*Another important feature is the repeating motif of the Shepherd’s voice. The (previously) blind man tells Jesus to point out the Son of Man to him, and Jesus says, “You’re looking right at him. Don’t you recognise my voice?” We need to read the Shepherd parable in John 10 in light of this. Here, we’re shown, is a man who could literally only hear Jesus’ voice, yet he allowed the miracle. In the same way, knowing and trusting in Jesus’ “voice” will lead us to “good pasture”. It will lead us to miracle.

*The sheep mentioned in John 10:14-18 are important. “You need to know I have other sheep in addition to those in this pen,” Jesus says. By “other sheep” He means non-Jews, or Gentiles. This would likely have been a very offensive concept to the religious leaders. Unlike Jesus, they weren’t keen on letting just anyone into “good pasture”. Jesus, by contrast, accepts anyone who accepts Him.

I think this point is especially relevant in light of the xenophobic violence that has flared up in South Africa recently. The root of the problem is actually remarkably similar to the situation we read about in John 9-10. The (previously) blind man’s blindness was attributed to sin. This was the common belief back then, and we see this when Jesus’ disciples ask Him, “Rabbi, who sinned: this man or his parents, causing him to be born blind?” If you believed as they did, then it follows that for the healing to have taken place, the man must now be without sin. This is in part why the religious leaders were so upset with Jesus: He was healing (cleansing) and accepting people willy-nilly. This was a direct threat to the religious leaders because it meant they no longer had anything on, or any sway over, people like the (previously) blind man – which is probably why the (previously) blind man was so cheeky with them, and got kicked out! The religious leaders couldn’t have any of that. It’s hardly privilege if it isn’t exclusive, and their very power and influence relied on this unbalanced insider/outsider social order. So no, the religious leaders weren’t keen to “let people in”.

That same fear and resentment drives xenophobia. Fear of letting “the other” in. Fear that their well-being necessarily threatens yours, because of scarce resources. Fear of changing the status quo. So it is in times like these that we, Christians and churches, need to emphasise Jesus as the Way. As the gate. As the Shepherd, who leads to “good pasture” for everyone.

*This might be a bit controversial, but we also need to look at the “hired hands” Jesus has so little faith in, who scatter instead of guarding the sheep. This was obviously a reference to the religious leaders who, as we’ve seen, weren’t all that concerned with the spiritual health of the Jews in general – their actual spiritual health, instead of how many rules they kept. But this is still relevant today. Church, I believe, is important – but only Jesus is the gate. We need to make sure that we don’t substitute church and its activities (easy, public) for following Jesus (harder, private). The two can look remarkably similar but they are not the same.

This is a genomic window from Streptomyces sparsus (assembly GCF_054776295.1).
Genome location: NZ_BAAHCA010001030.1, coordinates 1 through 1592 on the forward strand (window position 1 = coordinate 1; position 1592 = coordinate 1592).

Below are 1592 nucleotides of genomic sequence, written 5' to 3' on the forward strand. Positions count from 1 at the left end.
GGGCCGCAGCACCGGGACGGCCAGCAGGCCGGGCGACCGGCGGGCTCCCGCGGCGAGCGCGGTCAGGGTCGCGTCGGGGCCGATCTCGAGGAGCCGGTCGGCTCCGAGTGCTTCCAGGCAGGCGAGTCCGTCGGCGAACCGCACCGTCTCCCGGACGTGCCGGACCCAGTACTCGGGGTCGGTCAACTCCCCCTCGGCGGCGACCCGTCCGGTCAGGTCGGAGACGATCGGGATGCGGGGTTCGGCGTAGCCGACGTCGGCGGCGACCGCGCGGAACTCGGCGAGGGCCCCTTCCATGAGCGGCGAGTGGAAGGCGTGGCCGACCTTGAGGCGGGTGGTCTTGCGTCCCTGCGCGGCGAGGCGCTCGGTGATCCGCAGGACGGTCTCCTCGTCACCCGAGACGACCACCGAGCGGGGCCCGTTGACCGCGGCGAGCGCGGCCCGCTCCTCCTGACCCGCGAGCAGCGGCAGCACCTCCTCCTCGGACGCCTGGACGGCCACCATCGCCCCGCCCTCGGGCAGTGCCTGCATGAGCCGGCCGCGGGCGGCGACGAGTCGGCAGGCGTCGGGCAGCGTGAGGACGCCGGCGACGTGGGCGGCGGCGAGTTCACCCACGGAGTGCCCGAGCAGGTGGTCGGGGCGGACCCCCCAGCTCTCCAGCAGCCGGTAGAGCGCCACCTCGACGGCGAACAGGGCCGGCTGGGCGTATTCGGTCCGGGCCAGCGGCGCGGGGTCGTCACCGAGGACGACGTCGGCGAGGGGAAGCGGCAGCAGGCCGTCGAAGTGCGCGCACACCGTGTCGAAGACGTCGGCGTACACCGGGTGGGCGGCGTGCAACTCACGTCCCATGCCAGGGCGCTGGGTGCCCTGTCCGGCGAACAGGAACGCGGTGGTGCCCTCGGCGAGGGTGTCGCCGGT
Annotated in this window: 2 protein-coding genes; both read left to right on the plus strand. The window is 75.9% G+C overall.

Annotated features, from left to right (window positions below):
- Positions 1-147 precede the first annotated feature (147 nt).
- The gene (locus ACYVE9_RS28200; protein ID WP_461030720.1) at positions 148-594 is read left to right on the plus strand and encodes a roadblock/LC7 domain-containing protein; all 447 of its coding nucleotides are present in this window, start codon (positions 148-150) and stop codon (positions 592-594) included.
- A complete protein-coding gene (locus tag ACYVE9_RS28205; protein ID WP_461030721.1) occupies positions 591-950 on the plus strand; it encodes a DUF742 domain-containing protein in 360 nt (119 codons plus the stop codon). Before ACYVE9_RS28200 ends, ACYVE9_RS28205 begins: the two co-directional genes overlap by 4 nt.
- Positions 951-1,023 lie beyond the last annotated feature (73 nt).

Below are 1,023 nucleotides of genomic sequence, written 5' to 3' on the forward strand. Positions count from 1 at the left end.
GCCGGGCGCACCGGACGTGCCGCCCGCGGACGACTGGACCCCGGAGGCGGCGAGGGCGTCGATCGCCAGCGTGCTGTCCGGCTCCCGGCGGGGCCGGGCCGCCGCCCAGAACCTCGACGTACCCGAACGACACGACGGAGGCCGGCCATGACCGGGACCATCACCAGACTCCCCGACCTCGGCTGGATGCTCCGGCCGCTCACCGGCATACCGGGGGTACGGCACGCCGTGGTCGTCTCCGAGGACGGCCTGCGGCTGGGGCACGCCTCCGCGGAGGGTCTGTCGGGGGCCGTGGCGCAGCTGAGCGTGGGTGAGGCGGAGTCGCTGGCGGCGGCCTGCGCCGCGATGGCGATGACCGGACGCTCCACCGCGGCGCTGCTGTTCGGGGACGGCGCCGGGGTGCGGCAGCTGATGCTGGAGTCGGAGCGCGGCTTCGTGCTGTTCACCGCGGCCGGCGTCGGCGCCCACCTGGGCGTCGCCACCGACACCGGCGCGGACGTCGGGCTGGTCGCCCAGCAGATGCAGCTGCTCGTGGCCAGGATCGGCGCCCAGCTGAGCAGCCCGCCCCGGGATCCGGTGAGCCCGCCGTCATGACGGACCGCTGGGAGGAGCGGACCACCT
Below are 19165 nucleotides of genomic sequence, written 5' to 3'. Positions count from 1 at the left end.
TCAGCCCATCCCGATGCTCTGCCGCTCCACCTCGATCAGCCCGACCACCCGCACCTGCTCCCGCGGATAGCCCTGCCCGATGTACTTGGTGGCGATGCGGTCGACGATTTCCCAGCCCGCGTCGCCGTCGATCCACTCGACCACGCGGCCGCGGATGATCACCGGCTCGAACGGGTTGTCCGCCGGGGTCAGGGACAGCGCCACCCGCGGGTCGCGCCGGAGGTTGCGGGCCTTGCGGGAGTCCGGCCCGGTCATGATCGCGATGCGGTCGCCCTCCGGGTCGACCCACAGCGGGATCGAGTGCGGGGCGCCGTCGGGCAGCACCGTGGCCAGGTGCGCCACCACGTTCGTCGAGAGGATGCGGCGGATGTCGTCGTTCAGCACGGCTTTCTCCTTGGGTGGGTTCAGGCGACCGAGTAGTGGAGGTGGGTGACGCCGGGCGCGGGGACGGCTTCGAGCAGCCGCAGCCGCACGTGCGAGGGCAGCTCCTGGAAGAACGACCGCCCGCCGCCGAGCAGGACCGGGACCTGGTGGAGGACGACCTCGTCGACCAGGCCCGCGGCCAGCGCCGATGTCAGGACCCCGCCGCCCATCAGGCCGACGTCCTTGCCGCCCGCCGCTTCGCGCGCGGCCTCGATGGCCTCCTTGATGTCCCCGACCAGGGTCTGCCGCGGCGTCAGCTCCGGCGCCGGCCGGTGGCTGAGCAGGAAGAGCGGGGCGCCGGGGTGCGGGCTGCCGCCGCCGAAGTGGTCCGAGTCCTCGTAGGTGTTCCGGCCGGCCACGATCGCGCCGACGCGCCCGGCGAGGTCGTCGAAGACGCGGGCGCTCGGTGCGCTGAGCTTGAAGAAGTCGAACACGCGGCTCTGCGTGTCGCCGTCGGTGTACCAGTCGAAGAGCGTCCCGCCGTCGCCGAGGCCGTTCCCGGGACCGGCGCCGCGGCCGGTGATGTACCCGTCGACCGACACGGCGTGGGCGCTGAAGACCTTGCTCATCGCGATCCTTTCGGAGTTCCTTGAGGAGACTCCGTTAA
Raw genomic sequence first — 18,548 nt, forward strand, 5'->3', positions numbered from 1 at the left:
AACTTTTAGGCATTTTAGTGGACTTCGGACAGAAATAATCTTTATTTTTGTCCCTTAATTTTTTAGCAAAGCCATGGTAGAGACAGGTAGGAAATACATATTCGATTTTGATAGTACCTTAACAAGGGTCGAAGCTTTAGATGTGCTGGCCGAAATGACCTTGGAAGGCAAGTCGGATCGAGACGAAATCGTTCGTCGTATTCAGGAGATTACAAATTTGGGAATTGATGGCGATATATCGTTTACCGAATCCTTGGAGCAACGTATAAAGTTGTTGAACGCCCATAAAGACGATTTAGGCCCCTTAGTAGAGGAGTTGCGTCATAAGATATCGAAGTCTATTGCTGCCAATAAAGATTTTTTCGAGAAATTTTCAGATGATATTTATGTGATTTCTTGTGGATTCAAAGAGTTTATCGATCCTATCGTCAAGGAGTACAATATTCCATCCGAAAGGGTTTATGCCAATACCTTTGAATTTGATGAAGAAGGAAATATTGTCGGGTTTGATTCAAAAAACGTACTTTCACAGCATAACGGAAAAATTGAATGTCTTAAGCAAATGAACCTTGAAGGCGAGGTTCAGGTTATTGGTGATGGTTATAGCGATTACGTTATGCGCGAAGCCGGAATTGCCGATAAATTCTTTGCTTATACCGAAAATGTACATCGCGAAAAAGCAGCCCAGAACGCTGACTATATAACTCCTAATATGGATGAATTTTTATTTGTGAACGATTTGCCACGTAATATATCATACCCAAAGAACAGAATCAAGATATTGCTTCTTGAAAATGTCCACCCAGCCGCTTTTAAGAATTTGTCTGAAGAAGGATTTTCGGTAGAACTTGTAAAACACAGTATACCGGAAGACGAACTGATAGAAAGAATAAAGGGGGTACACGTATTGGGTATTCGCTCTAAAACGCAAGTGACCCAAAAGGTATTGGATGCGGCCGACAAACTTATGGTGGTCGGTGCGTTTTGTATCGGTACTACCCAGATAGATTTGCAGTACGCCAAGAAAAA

*We also need to take note of the fundamental truths Jesus tells us about the Thief and Destroyer; namely, that he comes only to steal and to kill. That’s literally it. There is no redeeming feature or value there. Jesus says that the sheep who listen to His voice do not recognise the Destroyer’s voice as their master. That’s very important, because if we aren’t listening to the Good Shepherd’s voice, whose are we hearing?

*It’s quite ironic that, in dying for our sins, Jesus Himself became like a sheep led to slaughter (Acts 8:32). This illustrates again the totality and comprehensiveness of Jesus’ sacrificial death: he died as one of us. He died trusting His Father – His Shepherd – to raise Him up again. He Himself walked the journey of trust that He expects of, hopes, for us.

*The shepherd/sheep analogy is a popular one in the Bible, as you’d expect of a people who spent a lot of time raising cattle. There are references in Genesis, Isaiah, Ezekiel, the Gospels, the epistles. What I find most intriguing about these references is how nurturing they tend to be. In Isaiah 40 we read, “Like a shepherd, he will care for his flock, gathering the lambs in his arms, Hugging them as he carries them, leading the nursing ewes to good pasture.” In Ezekiel 34, “God, the Master, says: ‘From now on, I myself am the shepherd. I’m going looking for them. As shepherds go after their flocks when they get scattered, I’m going after my sheep.’” We tend to forget that God has both feminine and masculine qualities. In the shepherd/sheep analogies we see his tender, nurturing side.


Prayer idea/s: Psalm 23. You can’t go wrong with this one.

Scripture taken from THE MESSAGE.